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A Movable Feast
Ten Millennia of Food Globalization

$16.00 USD

  • Date Published: June 2007
  • availability: This ISBN is for an eBook version which is distributed on our behalf by a third party.
  • format: Adobe eBook Reader
  • isbn: 9780511282508

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  • Pepper was once worth its weight in gold. Onions have been used to cure everything from sore throats to foot fungus. White bread was once considered too nutritious. From hunting water buffalo to farming salmon, A Movable Feast chronicles the globalization of food over the past ten thousand years. This engaging history follows the path that food has taken throughout history and the ways in which humans have altered its course. Beginning with the days of hunter-gatherers and extending to the present world of genetically modified chickens, Kenneth F. Kiple details the far-reaching adventure of food. He investigates food's global impact, from the Irish potato famine to the birth of McDonald's. Combining fascinating facts with historical evidence, this is a sweeping narrative of food's place in the world. Looking closely at geographic, cultural and scientific factors, this book reveals how what we eat has transformed over the years from fuel to art.

    • Chronicles the globalization of food over the past ten thousand years
    • Investigates food's global impact, from the Irish potato famine to the birth of McDonald's
    • Combining fascinating facts with historical evidence, this is a sweeping narrative of food's place in the world
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    Reviews & endorsements

    '… brimming with curious titbits: the use of cocoa beans as currency; the accidental domestication of rye, oats and various legumes after they hitched a ride with wheat and barley; Coca-Cola's origins as a health tonic. Anyone interested in the history of food for whom The Cambridge World History of Food seems too large a helping will find Mr Kiple's sprightly summary volume far more palatable.' The Economist

    '… it is a pleasure to see this offspring volume, written by one of [The Cambridge World History of Food]'s co-editors, providing readers with a rich taste of the larger volume's delights, but at a manageable size and price … The whole experience of reading the book is rather like being absorbed in an animated and engaging dinner party conversation. The talk never ceases to be interesting …' The Historian

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    Product details

    • Date Published: June 2007
    • format: Adobe eBook Reader
    • isbn: 9780511282508
    • availability: This ISBN is for an eBook version which is distributed on our behalf by a third party.
  • Table of Contents

    Preface: a movable feast: ten millennia of food globalization
    Introduction: from foraging to farming
    1. Last hunters, first farmers
    2. Building the barnyard
    3. Promiscuous plants of the northern fertile crescent
    4. Peripatetic plants of Eastern Asia
    5. Fecund fringes of the northern fertile crescent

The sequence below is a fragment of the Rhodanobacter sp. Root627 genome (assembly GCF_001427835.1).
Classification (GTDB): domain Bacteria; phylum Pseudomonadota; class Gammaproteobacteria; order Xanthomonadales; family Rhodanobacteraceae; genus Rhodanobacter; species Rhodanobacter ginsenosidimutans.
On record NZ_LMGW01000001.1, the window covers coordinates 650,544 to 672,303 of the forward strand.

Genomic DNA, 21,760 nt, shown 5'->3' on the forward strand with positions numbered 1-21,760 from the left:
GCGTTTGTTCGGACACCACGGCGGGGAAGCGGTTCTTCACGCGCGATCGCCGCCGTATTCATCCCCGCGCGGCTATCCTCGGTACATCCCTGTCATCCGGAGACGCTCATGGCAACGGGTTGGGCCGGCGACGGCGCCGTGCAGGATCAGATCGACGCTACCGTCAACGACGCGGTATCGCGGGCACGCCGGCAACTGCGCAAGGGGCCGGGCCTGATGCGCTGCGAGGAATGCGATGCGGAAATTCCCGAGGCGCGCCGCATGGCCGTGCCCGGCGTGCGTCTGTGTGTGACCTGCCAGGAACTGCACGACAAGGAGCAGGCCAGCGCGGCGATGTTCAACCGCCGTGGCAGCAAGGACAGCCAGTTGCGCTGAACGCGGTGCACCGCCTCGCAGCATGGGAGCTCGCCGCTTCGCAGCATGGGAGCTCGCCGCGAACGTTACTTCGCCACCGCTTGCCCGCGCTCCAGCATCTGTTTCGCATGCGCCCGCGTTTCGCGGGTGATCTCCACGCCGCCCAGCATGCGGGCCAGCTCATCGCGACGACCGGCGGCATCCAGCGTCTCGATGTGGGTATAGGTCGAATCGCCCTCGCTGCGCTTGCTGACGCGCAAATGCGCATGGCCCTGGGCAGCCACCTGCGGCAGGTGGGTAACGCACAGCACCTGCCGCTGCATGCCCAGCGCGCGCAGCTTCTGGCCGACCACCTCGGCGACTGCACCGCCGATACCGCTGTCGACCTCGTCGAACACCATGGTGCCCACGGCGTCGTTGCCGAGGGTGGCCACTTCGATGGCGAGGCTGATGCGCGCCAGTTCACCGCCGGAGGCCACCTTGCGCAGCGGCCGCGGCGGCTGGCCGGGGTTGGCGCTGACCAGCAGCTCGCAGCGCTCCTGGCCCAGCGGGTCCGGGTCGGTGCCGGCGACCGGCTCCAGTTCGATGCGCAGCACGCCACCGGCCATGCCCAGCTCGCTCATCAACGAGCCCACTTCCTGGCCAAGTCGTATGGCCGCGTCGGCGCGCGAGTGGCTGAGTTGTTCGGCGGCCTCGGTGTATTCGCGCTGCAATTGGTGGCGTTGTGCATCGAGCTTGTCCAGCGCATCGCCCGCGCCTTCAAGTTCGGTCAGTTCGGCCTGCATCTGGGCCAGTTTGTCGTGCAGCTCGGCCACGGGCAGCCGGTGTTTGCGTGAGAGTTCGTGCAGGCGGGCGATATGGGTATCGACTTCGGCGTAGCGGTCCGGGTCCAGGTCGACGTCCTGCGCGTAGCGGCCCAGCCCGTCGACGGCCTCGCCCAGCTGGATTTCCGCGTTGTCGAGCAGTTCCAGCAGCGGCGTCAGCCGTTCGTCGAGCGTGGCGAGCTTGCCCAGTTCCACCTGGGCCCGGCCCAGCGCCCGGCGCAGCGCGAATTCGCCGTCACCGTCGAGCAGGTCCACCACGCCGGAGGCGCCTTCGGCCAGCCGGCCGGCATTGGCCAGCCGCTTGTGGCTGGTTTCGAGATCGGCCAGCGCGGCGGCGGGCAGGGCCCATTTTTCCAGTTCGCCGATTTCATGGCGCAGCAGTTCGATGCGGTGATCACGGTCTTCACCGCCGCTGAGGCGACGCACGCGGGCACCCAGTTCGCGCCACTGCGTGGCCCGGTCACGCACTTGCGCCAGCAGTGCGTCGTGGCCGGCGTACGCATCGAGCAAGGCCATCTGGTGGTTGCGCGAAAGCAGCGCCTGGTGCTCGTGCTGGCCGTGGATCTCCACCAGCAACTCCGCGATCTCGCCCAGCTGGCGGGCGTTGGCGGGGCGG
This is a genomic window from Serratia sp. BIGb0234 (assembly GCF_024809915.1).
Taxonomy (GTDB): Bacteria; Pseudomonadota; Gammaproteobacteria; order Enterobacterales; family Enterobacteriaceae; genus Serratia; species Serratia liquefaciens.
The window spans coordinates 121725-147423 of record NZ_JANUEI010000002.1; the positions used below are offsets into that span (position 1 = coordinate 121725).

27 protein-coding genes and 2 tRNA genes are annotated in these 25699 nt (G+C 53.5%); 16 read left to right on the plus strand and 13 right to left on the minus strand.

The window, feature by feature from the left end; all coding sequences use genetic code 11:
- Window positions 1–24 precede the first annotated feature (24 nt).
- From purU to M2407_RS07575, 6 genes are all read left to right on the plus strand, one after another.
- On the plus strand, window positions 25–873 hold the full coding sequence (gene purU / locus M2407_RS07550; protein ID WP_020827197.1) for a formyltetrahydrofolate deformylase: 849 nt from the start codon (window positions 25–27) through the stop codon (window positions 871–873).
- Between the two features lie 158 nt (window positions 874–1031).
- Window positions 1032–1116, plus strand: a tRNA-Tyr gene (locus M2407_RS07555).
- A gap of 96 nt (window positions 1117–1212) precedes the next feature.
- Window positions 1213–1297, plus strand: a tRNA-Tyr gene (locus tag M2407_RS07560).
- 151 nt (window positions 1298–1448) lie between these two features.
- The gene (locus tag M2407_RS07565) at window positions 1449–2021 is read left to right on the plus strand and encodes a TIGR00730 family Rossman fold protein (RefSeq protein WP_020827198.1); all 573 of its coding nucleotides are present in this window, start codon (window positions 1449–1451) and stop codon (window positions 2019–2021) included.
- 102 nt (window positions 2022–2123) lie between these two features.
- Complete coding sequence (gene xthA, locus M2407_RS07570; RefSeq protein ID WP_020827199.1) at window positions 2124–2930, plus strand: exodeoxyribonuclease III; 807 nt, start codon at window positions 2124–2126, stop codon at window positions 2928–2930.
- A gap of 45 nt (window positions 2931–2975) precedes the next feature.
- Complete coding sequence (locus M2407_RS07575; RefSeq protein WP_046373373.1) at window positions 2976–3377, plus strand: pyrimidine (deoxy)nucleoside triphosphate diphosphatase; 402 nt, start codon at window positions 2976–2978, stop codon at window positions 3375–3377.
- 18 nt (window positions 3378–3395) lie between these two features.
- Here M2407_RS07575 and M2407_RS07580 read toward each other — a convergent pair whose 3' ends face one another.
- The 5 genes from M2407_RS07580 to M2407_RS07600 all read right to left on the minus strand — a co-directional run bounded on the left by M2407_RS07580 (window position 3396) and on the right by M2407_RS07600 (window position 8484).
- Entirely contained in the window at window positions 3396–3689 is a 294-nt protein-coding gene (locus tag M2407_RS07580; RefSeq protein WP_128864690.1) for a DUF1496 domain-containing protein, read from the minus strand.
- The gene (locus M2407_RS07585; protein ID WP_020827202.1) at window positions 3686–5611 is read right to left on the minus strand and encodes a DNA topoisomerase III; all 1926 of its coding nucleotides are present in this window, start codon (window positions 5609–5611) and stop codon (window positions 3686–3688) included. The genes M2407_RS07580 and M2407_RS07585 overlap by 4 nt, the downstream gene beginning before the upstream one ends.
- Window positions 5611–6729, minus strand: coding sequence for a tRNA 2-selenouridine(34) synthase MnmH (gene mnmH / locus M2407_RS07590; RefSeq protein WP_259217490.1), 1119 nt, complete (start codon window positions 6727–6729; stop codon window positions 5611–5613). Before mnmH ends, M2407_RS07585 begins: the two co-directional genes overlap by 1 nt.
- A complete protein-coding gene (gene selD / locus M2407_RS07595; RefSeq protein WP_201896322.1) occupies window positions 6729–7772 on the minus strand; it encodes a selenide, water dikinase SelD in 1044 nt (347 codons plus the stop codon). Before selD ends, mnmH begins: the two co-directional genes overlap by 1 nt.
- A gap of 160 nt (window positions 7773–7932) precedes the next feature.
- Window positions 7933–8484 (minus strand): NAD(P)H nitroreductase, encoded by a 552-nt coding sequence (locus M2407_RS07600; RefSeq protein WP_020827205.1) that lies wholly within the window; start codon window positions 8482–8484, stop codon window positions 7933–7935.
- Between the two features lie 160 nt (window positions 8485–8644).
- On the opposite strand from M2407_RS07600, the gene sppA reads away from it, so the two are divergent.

6. Consequences of the Neolithic
    7. Enterprise and empires
    8. Faith and foodstuffs
    9. Empires in the rubble of Rome
    10. Medieval progress and poverty
    11. Spain's New World, the Northern Hemisphere
    12. New world, new foods
    13. New foods in the southern New World
    14. The Columbian exchange and the Old Worlds
    15. The Columbian exchange and the New Worlds
    16. Sugar and new beverages
    17. Kitchen Hispanization
    18. Producing plenty in paradise
    19. The frontiers of foreign foods
    20. Capitalism, colonialism, and cuisine
    21. Homemade food homogeneity
    22. Notions of nutrients and nutriments
    23. The perils of plenty
    24. The globalization of plenty
    25. Fast food, a hymn to cellulite
    26. Parlous plenty into the twenty-first century
    27. People and plenty in the twenty-first century.

  • Author

    Kenneth F. Kiple, Bowling Green State University, Ohio
    Kenneth F. Kiple is a Distinguished University Professor Emeritus at Bowling Green State University in Ohio. His edited collections include The Cambridge Historical Dictionary of Disease (2003); The Cambridge World History of Food (2000, with Kriemhild Conee Ornelas); Biological Consequences of European Expansion 1450–1800 (1997, with Stephen V. Beck); Plague, Pox, and Pestilence: Disease in History (1997); The Cambridge History of World Disease (1993); and The African Exchange: Toward a Biological History of Black People (1987). Kiple is author of The Caribbean Slave: A Biological History (1984); Another Dimension to the Black Diaspora: Diet, Disease, and Racism (1981); and Blacks in Colonial Cuba 1774–1899 (1976, with Virginia Himmelsteib King). His considerable body of written works also includes numerous articles and essays in scholarly journals and books. His work has been supported with grants and fellowships from institutions including the Guggenheim Foundation, the National Endowment for the Humanities, the Fulbright Foundation, the American Council of Learned Societies, the American Philosophical Society and the National Institutes of Health.

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